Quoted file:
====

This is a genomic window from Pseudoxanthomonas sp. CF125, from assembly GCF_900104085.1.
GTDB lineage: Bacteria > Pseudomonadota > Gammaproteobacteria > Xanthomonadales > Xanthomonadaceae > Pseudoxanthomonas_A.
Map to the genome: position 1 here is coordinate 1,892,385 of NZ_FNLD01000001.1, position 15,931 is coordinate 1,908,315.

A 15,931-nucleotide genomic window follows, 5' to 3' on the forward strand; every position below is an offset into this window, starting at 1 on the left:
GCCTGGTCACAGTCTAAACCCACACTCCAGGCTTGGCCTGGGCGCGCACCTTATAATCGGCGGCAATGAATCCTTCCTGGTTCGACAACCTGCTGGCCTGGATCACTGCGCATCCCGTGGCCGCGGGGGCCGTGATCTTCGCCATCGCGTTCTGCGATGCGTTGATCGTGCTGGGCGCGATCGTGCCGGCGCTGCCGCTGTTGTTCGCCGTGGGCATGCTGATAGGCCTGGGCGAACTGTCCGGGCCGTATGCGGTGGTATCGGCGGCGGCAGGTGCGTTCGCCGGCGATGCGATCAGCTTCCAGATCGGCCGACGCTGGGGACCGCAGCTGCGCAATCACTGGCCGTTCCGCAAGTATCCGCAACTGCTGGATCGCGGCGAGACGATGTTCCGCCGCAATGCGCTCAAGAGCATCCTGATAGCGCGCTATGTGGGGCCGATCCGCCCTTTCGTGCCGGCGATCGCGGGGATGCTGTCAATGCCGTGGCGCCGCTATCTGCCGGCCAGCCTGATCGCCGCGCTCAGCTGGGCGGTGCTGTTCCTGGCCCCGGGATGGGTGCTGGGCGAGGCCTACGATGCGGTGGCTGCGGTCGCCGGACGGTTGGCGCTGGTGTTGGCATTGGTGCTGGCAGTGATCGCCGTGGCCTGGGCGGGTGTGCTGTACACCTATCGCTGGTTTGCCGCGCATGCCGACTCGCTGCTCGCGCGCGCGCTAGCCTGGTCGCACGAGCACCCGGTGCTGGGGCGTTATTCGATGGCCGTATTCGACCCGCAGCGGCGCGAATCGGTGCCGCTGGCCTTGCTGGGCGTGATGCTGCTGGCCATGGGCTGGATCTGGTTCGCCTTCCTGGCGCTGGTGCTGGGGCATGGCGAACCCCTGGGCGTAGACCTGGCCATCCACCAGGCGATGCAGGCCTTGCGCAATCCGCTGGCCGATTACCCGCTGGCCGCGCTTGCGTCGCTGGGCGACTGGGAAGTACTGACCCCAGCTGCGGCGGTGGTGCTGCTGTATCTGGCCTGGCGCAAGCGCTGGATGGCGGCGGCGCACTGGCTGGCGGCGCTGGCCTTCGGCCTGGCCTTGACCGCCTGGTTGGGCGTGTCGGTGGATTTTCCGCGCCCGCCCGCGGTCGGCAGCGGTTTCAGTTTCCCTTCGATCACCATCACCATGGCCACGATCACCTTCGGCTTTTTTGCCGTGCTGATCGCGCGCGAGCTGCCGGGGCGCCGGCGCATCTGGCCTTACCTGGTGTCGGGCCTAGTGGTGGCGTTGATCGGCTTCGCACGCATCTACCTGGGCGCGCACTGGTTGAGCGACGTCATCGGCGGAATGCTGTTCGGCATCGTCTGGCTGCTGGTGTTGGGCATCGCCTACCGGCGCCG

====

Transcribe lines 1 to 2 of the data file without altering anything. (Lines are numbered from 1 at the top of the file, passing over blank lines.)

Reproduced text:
This is a genomic window from Pseudoxanthomonas sp. CF125, from assembly GCF_900104085.1.
GTDB lineage: Bacteria > Pseudomonadota > Gammaproteobacteria > Xanthomonadales > Xanthomonadaceae > Pseudoxanthomonas_A.